The E7 chord in measure twelve becomes an E# diminished seventh chord in measure thirteen with the chromatic ascent of the bass from E to E#. This time the E# dim.7 chord resolves as it usually does, up a half-step to F# minor. This temporarily moves us into the key of F# minor which clears up the remaining harmony in this section. The B minor in measure fourteen is the iv chord in this new key area. The D7 sound in measure fifteen is actually an Italian augmented sixth chord where the outer voices (D and B#) form the interval of an augmented sixth which resolve in contrary motion to the octave C# in measure sixteen bringing us to a cadence on the dominant of F# minor, the C# major triad. The last four eighth-notes serve to imply the E7 (dominant) chord to move us back to the home key of A major for the finish.
The last eight bars are a partial restatement of the first eight bars with a pedal point A (tonic) through the first four measures. By far the most dramatic harmonic feature is the French augmented sixth chord that we hear in measure twenty-three. To review, this harmony usually contains the interval of an augmented sixth in the outer voices filled with a major third and an augmented fourth in the inner voices. In this case the augmented sixth interval is inverted to create a diminished third. The effect is the same except that the diminished third resolves “inward” to an octave by contrary motion rather than “outward” to an octave in the case of an augmented sixth. One other interesting feature of this French augmented sixth chord is that it can have two possible roots which are related by tritone. I have indicated the two different roots in the chord analysis above the staff. Carcassi’s spelling would indicate a B root but we could also indicate F as the root with an enharmonic spelling of the chord: F-A-Cb-Eb. Again as we talked about in previous discussions this is considered a tritone substitution in jazz harmony where the F7(b5) is substituted for the B7(b5). In this case the two chords are identical and both function in the same way, resolving into the dominant of A major (E7). The dominant seven flat-five (7b5) and dominant seven sharp-five (7#5) chords can be considered as generated from the whole-tone scale (B-C#-D#-F-G-A-B). You will find this sound in the music of the French Impressionists (late nineteenth/early twentieth century) particularly Debussy. In jazz, the whole-tone scale is an excellent choice when improvising over these chord types.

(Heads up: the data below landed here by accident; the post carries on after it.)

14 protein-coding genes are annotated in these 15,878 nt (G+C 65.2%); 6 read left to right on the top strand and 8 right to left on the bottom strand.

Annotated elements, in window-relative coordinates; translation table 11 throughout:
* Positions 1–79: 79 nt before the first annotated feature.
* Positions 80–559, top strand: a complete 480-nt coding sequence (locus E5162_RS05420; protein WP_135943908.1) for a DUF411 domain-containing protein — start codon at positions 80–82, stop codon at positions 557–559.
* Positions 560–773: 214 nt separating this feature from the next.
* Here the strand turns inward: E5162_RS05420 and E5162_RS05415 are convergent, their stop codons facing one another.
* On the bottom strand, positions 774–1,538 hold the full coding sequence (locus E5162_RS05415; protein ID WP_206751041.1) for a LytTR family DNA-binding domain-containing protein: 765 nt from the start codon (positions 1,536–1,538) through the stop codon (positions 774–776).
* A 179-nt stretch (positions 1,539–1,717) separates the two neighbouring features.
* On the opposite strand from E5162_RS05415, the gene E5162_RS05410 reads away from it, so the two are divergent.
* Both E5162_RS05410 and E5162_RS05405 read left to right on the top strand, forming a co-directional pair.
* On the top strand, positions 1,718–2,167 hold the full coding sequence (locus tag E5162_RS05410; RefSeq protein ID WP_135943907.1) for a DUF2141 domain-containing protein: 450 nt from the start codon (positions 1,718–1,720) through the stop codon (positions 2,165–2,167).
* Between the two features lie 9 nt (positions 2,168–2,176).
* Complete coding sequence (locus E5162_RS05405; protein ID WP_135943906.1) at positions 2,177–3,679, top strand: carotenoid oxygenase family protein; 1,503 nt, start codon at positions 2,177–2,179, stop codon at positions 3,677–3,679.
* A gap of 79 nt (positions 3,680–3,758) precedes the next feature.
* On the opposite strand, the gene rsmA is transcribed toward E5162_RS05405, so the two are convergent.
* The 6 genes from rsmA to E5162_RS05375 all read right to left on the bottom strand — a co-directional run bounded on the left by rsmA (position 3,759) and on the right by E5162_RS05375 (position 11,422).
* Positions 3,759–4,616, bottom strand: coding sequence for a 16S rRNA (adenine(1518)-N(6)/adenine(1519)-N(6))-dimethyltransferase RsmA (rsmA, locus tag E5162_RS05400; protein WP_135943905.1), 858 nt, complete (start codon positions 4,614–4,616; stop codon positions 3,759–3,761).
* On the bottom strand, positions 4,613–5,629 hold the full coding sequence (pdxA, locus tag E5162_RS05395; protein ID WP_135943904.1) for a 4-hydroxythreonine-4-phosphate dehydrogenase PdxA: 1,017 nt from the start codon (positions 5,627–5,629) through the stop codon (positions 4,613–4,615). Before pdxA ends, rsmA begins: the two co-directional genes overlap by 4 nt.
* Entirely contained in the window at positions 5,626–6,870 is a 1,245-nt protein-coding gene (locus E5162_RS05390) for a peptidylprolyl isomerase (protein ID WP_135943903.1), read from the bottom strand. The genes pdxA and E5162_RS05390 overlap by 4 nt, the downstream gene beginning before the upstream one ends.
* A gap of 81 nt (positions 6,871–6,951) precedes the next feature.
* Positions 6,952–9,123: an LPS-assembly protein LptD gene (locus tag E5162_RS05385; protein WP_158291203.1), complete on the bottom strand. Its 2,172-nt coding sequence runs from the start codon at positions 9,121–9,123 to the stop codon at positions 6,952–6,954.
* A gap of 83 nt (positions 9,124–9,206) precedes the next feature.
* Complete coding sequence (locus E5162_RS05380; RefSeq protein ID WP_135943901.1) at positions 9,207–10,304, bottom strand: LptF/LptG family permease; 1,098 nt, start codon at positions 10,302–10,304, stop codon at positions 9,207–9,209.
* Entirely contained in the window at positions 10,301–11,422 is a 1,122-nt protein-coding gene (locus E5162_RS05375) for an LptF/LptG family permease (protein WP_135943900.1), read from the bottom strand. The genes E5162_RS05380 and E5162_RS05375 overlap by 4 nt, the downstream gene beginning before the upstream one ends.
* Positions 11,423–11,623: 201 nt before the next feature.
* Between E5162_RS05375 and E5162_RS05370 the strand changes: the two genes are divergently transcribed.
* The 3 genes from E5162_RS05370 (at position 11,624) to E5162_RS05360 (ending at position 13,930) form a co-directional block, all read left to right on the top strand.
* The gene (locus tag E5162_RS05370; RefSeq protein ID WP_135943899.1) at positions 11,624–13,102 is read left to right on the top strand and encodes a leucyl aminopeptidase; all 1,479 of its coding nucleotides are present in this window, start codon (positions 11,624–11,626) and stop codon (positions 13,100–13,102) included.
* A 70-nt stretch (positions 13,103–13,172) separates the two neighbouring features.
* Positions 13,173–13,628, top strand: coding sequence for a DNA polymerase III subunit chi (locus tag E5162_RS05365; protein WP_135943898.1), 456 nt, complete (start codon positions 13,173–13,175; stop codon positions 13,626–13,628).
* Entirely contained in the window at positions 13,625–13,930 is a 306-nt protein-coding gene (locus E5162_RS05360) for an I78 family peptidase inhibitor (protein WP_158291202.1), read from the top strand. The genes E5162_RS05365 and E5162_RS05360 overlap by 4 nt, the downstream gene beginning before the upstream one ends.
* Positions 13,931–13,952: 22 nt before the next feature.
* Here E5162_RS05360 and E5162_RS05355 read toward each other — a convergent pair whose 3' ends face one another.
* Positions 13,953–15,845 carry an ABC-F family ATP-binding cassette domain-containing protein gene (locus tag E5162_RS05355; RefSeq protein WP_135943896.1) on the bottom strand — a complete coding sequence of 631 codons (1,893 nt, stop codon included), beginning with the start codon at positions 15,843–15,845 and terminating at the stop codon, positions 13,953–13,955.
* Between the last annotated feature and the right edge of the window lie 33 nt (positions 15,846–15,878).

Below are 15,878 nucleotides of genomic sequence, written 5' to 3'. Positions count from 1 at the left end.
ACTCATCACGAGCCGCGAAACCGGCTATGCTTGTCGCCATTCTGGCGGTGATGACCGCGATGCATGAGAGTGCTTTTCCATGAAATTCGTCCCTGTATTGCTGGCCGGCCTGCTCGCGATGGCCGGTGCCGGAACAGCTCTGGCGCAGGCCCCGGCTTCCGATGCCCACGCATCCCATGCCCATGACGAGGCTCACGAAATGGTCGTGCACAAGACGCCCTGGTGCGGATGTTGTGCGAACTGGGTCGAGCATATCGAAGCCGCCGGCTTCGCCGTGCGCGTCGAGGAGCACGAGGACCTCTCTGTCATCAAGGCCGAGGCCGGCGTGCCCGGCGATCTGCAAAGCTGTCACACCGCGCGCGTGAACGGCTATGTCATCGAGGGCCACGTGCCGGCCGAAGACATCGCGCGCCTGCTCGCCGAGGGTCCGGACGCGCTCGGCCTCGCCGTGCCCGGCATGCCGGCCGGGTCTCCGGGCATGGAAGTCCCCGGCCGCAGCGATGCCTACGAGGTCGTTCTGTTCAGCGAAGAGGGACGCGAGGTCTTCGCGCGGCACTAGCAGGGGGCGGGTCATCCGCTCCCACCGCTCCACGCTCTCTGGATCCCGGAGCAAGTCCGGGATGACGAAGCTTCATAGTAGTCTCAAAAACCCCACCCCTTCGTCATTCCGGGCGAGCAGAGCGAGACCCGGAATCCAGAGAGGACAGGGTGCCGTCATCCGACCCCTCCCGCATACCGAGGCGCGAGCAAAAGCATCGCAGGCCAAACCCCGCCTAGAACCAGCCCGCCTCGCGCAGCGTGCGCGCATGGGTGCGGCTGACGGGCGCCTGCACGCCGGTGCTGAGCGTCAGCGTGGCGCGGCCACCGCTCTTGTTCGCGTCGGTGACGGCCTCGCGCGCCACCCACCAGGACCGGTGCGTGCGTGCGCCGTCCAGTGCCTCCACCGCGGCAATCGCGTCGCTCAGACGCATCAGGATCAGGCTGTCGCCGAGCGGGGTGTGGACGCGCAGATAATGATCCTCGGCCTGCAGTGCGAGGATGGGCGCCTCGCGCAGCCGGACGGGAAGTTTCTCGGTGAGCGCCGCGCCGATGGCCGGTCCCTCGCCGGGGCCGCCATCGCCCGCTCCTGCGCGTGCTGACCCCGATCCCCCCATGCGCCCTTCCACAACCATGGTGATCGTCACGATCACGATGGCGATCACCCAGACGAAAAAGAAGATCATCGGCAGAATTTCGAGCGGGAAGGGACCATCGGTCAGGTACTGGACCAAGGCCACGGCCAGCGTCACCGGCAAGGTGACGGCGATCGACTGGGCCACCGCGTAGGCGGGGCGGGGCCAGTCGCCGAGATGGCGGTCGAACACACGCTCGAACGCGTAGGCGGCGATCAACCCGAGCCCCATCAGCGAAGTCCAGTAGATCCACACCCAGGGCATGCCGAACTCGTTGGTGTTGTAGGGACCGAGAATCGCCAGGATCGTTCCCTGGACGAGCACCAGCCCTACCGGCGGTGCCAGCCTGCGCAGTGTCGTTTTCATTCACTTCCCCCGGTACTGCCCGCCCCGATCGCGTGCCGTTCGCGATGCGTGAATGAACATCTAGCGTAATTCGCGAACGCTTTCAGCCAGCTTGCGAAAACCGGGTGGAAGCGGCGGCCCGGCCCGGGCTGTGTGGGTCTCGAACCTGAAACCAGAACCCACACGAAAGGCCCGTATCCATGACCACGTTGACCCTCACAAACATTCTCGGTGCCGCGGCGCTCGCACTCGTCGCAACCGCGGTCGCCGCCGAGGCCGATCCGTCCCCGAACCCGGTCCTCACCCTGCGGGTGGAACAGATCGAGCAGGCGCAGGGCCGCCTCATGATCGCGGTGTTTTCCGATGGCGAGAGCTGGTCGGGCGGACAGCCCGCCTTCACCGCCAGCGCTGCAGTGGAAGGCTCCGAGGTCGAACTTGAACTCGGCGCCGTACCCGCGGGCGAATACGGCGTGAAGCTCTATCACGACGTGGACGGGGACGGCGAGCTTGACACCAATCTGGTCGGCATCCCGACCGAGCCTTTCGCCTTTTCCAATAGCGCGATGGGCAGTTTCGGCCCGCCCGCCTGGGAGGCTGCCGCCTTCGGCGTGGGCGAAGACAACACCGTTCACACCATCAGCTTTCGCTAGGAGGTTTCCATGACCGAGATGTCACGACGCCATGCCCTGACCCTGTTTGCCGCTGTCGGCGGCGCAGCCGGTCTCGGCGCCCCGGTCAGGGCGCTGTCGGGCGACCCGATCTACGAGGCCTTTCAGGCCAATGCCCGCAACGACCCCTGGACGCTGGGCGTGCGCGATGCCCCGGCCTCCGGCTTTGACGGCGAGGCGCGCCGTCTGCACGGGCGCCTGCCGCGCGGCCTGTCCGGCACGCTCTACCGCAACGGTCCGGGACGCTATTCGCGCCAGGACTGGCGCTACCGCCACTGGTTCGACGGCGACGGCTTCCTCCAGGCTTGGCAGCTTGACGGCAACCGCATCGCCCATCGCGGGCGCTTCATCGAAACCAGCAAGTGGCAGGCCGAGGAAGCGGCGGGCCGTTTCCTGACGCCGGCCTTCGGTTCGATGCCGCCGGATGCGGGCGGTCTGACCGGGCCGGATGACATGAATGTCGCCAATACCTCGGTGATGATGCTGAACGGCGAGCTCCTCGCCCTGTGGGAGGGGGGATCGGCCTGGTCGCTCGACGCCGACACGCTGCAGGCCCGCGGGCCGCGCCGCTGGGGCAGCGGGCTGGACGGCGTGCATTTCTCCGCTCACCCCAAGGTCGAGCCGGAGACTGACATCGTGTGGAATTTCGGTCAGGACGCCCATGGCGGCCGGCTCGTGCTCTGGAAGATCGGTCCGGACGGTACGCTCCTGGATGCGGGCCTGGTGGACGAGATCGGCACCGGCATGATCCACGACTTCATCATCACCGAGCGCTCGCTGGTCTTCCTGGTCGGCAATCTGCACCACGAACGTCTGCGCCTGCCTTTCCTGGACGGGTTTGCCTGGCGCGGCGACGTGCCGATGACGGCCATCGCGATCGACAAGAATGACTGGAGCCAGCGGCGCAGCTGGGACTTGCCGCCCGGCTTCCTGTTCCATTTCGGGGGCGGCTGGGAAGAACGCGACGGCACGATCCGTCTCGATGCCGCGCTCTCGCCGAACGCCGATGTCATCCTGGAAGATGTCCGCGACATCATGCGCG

That was quite an interesting little study in harmony! My hope is that we can better understand more advanced harmonic concepts if we can associate these concepts with pieces we know and love. You will find the analysis below. Stay tuned for part two as we will look at Carcassi’s study seven from the same set.